RainbowSmart Diversity and Inclusivity blog

How RainbowSmart supports diversity and inclusivity

Making friends at an early age is never easy, especially in light of a pandemic that has robbed many children of those formative years building relationships with their classmates. For many children, the differences between themselves and others may seem intimidating.

With that in mind, it’s crucial to remind children that these differences are only skin deep. We have no need to place these barriers on ourselves, as they will only become more harmful at a later point in life. Hatred and discrimination are learned behaviours, and we as responsible adults have a duty to recognise that.

To mark #UniversalChildrensDay, we look at how RainbowSmart is supportive of inclusivity and diversity in five of the Rainbow Drop storybooks.

1: Pink is Feeling Sad

In the first story, which you can view below, we find Pink feeling sad at school, despite not knowing why. Red is concerned for his friend, who clearly doesn’t want to talk about his emotions. But the story helps children to realise that negative emotions are perfectly normal and that talking can be incredibly helpful.

2: Rainbow’s Day Out

Diversity and inclusivity are not just concepts limited to humankind. Recognising the diversity and beauty of nature is also something children learn via ‘Rainbow’s Day Out’, in which Rainbow is taught to respect their natural surroundings. With the climate in serious jeopardy, there is no time like the present to teach children this important lesson.

3: Red’s Hearing Aid

Of course, not all children are born with the same sensory abilities and recognising this is a crucial part of child development. That is why ‘Red’s Hearing Aid’ covers the fact that some children may have difficulty hearing, seeing, or walking. Furthermore, the story shows children the various aids used for each impairment, letting them know above all that disabilities are a natural part of life.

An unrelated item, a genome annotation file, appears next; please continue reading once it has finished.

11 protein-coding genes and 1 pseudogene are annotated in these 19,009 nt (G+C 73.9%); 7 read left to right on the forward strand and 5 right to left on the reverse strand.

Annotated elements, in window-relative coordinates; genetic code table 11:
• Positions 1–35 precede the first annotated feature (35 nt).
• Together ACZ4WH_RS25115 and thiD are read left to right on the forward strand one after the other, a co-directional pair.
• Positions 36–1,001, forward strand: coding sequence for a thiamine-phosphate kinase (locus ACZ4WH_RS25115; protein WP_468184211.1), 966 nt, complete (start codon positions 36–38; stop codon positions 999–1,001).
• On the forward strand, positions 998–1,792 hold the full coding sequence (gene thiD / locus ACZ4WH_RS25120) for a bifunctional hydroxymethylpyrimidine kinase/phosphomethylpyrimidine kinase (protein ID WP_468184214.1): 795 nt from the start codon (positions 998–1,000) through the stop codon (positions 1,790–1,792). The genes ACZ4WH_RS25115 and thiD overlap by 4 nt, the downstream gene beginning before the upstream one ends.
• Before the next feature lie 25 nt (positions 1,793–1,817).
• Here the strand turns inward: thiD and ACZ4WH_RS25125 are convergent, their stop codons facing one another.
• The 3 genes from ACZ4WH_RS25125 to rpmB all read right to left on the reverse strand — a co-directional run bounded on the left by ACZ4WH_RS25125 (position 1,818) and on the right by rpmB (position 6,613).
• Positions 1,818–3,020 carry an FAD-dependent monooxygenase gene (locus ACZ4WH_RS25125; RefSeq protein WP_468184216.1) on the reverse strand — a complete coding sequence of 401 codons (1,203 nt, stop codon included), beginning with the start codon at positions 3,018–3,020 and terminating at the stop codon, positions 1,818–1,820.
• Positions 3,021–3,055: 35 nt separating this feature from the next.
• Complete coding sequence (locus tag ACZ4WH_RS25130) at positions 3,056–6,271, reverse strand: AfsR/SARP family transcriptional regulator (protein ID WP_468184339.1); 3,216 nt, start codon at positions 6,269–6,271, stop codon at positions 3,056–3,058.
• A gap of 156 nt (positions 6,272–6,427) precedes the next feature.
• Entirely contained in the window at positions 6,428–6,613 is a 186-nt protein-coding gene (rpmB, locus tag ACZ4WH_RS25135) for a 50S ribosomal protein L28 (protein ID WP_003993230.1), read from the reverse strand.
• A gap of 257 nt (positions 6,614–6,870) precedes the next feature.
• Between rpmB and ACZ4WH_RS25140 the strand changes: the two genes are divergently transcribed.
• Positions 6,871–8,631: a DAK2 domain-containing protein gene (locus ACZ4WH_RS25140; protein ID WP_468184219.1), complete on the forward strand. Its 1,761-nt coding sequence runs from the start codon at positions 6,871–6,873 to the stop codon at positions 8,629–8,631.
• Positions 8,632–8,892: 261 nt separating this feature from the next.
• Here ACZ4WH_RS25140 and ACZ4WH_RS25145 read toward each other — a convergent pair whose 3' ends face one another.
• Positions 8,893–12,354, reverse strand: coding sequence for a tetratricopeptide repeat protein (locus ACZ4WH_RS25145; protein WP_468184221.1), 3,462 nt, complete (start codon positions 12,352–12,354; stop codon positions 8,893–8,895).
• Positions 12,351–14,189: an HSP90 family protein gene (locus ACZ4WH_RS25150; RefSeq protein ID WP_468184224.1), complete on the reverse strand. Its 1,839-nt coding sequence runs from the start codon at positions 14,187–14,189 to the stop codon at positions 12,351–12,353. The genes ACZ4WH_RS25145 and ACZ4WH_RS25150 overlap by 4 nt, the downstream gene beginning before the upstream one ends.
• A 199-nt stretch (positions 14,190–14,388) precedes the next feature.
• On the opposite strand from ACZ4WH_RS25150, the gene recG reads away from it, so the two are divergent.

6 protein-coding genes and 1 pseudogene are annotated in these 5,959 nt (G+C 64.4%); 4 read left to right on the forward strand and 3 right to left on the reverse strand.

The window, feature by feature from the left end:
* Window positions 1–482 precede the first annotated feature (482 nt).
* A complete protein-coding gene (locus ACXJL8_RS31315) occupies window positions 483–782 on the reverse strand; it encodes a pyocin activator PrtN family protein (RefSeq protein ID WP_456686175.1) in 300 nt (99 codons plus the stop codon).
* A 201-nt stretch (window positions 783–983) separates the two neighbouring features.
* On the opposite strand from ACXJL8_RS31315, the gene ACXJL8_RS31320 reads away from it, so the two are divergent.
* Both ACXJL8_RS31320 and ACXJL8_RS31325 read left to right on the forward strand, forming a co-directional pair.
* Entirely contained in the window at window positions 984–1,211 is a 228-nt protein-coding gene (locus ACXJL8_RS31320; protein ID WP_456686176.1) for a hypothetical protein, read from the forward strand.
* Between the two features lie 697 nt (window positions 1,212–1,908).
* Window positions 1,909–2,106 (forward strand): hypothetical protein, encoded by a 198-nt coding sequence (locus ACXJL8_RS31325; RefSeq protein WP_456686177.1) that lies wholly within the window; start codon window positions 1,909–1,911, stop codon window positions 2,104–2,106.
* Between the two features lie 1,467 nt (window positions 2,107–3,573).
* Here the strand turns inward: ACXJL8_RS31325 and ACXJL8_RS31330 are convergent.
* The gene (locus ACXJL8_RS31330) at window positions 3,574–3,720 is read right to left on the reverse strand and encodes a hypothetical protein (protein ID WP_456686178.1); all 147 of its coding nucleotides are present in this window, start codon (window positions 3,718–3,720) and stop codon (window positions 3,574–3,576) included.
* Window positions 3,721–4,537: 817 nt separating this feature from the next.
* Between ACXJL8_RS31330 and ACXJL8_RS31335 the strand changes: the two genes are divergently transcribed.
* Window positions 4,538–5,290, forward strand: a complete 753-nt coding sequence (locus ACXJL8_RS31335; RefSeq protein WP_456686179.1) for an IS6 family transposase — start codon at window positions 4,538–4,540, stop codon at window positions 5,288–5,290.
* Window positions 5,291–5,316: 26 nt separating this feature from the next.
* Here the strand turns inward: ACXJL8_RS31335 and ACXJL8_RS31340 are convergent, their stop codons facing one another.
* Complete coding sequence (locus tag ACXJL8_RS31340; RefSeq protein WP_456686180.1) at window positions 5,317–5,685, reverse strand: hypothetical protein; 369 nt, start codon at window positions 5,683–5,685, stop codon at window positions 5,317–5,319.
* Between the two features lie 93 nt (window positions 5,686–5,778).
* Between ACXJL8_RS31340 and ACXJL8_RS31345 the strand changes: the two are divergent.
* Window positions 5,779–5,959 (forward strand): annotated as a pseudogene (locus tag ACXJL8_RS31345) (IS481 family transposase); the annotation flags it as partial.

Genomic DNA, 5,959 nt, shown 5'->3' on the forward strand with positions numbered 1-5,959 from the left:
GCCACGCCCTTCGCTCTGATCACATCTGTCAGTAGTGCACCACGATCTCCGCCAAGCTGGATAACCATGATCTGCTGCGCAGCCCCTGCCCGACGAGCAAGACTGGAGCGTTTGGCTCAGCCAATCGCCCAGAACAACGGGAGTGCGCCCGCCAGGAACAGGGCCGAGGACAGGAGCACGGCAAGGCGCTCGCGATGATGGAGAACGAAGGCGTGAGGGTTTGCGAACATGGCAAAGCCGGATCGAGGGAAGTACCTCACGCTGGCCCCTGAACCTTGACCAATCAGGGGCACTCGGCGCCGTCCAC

4: Why Does Purple Play Differently?

Our fourth story included here teaches children about the autistic spectrum, and how some children on that spectrum may behave differently to others. Much like with ‘Red’s Hearing Aid’, children learn to develop a sense of empathy, for example, establishing that noises like the hand dryer may cause sensory overload for an autistic person. Again, we show that the differences are nothing to fear, and should in fact be celebrated.

5: Yellow Wants to Play With Orange

As stated above, racism is not something children are born with. It is a learned behaviour that can be avoided. Our fifth story teaches children that our differences are only skin deep, whether that be a difference in skin colour, ethnicity, or first language. We are all humans after all, and we all want to make friends, especially at an early age. Yellow is the perfect role model for young children, as her desire to play with someone of a different skin colour teaches her friends the importance of inclusivity.

In support of #UniversalChildrensDay, we want to give children that head start they need following a rough 18 months or so. That is why we’re offering a SEVEN DAY FREE TRIAL for full access to the RainbowSmart resources. We believe parents and carers will absolutely love the app, and hope to continue providing life-changing resources for children everywhere.

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